This hike starts from First Water trailhead by taking the
Second Water trail east to the Boulder Canyon trail where you then proceed
south to a point abeam the southern tip of Battleship Mountain. Here you
depart the trail and climb the mountain from the southern tip to the peak at
the northern end. Reverse the route for your return.
This has undoubtedly been my most "epic" hike so far this
season. From the moment you mount the southern tip of this massive formation,
you can't believe what you're seeing. It is a veritable lunar landscape
surrounded by breathtaking sheer drops in all directions. Make sure to pause
here and take in the mind blowing 360-degree panorama, because the unreal
ridge stretching out before you to the north beckons like a powerful magnet.
A WORD OF FAIR WARNING:
This should be considered
a difficult hike for advanced hikers only.
Scrambling and bouldering skills
are a must (1). To the individual not comfortable with
heights, this hike has the potential to be a real life nightmare. That being
said, there is no technical climbing involved, and at no time did I feel like
I was at any real risk of falling. "Exposure
" is a term used by
climbers to describe the degree of vulnerability in the event of a fall.
Although there is some very real exposure
to be encountered on this
hike, the risk of falling itself is extremely minimal. Therefore, as is
mostly the case, dealing with the element of exposure
is more of a
psychological battle than a physical one.
DIRECTIONS: Depart First Water trailhead on Second Water
trail heading east through Garden Valley. Just as you begin your descent into
Boulder Canyon, you will get your first real glimpse of the Battleship
. This fortress-like rock formation, being very long and narrow, is
very appropriately named and since the only sensible way aboard is over the
stern, we must continue ahead to the Boulder Canyon trail intersection and
proceed south till you are abeam the southern tip. We chose a spot where the
slope visibly mellows, but not all the way to the saddle directly south of the
The climb to the base of the cliff is very typical of
most rock formations in the Superstitions. It involves making your way up a
45-degree slope of loose rock that has fallen away over the centuries and
although short, it is easily the least pleasant part of the hike. Once at the
base of the low cliff, you will encounter a
that provides a shady spot for a quick "powerbar" break prior to
ascending the cliff.
From facing the cave, head up to your right, then back
left over the top of the cave, then pretty much scramble straight up to the
top. As you emerge on top it will pretty much take your breath away. You are
greeted by a very flat alien landscape with sheer drops on either side. The
views down in to the Lower LaBarge Box
The massive, snaking
ridge stretches out before you to the north
and looks quite daunting indeed. This area presents some of the neatest
camping sites I've seen anywhere and the hike to this point is only moderate
in difficulty. Since this southernmost "mesa" is awesome in and of itself,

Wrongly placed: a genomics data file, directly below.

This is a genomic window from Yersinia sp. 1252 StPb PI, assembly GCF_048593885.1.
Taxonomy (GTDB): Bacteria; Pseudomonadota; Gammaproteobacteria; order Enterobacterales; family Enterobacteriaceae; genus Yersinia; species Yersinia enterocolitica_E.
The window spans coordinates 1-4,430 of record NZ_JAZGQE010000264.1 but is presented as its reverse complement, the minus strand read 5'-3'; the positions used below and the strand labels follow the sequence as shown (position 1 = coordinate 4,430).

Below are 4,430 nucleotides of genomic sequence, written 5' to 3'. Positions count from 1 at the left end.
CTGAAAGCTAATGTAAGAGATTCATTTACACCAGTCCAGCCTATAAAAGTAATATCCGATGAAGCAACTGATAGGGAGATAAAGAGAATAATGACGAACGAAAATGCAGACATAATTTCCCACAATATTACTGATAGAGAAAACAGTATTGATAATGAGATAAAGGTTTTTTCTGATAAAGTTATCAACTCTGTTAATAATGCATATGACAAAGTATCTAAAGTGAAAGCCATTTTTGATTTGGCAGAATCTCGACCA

this is a great termination point for those less adventurous types.
From the northern tip of the south mesa you must
that involves steep drops
on either side. As you press on, you are continually presented with seemingly
insurmountable obstacles only to find at least one way to "solve the puzzle".
At the base of the north peak you are finally confronted with an
insurmountable obstacle in the form of a vertical ridge of crumbling rock.
Not to despair, however, the solution lies in descending down to your left,
proceeding along the affectionately named "Ball bearing Slope", then
recommencing you're your climb to the true peak from a
. False summits are a fact of life all along this hike
and the nasty phenomenon tends to rear its ugly head right to the end. But,
finally after as much scrambling as hiking you reach the
and the aching gluteals and tender palms are well worth it.
The top resembles the Flatiron in many ways including the
fact that the peak itself stands over a flat protrusion forming the true
juts out boldly
to the north in this
case. The vertical drops approach as much as 500 feet in this area. The
surprisingly large plateau is strikingly beautiful with eerie
. It begs to be
thoroughly explored, so take plenty of time. There were absolutely no signs
of any previous visitors anywhere on the mountain and the large cairn at the
edge of the north precipice was our own testimonial "monument" (2).
To return, merely reverse your
but as a word of caution from experience, this is often easier said than
done. Things look completely different in the opposite direction, so take
careful note of any landmarks along the way as you go to help preclude the old
"now, which way did we come up?" syndrome.
(1) By scramble, I basically mean you must use your hands to climb or
descend. I would consider bouldering to be slightly more difficult
involving a very short, but steeper incline, but not requiring technical
equipment due to a low degree of exposure.
(2) I am in no way claiming any kind of first ascent. Indeed, I have made
an acquaintance with an individual claiming to have previously climbed it. I
do however consider this very rarely trodden territory. - Mar 06 2002 Fritzski